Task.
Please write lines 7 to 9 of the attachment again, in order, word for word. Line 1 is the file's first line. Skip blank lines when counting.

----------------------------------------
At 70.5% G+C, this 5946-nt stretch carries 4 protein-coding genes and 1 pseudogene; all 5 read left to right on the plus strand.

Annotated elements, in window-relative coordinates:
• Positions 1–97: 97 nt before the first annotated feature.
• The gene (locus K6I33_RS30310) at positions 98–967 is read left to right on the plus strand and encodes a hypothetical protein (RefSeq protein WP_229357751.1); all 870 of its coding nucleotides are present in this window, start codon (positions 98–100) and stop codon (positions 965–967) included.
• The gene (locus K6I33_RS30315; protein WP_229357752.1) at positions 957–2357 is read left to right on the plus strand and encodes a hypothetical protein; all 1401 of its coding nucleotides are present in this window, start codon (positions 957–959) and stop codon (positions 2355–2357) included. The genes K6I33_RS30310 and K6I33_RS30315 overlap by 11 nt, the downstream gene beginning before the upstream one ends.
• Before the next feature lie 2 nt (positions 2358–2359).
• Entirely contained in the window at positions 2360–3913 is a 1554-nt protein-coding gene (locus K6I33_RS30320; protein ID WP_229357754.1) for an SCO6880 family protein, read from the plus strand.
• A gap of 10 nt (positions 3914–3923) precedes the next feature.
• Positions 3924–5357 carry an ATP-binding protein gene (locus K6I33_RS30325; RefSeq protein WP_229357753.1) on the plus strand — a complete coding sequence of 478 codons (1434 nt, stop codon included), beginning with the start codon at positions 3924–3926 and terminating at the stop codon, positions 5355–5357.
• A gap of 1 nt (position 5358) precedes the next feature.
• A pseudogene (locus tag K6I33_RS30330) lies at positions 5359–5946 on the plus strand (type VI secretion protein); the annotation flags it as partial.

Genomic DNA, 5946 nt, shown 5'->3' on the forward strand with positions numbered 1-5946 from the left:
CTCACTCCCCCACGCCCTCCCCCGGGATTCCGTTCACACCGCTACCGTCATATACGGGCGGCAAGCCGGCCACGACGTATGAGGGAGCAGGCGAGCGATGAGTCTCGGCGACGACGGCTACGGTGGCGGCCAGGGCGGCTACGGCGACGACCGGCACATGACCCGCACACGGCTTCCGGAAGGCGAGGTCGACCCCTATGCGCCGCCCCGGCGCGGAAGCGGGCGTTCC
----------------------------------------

• Entirely contained in the window at positions 2360–3913 is a 1554-nt protein-coding gene (locus K6I33_RS30320; protein ID WP_229357754.1) for an SCO6880 family protein, read from the plus strand.
• A gap of 10 nt (positions 3914–3923) precedes the next feature.
• Positions 3924–5357 carry an ATP-binding protein gene (locus K6I33_RS30325; RefSeq protein WP_229357753.1) on the plus strand — a complete coding sequence of 478 codons (1434 nt, stop codon included), beginning with the start codon at positions 3924–3926 and terminating at the stop codon, positions 5355–5357.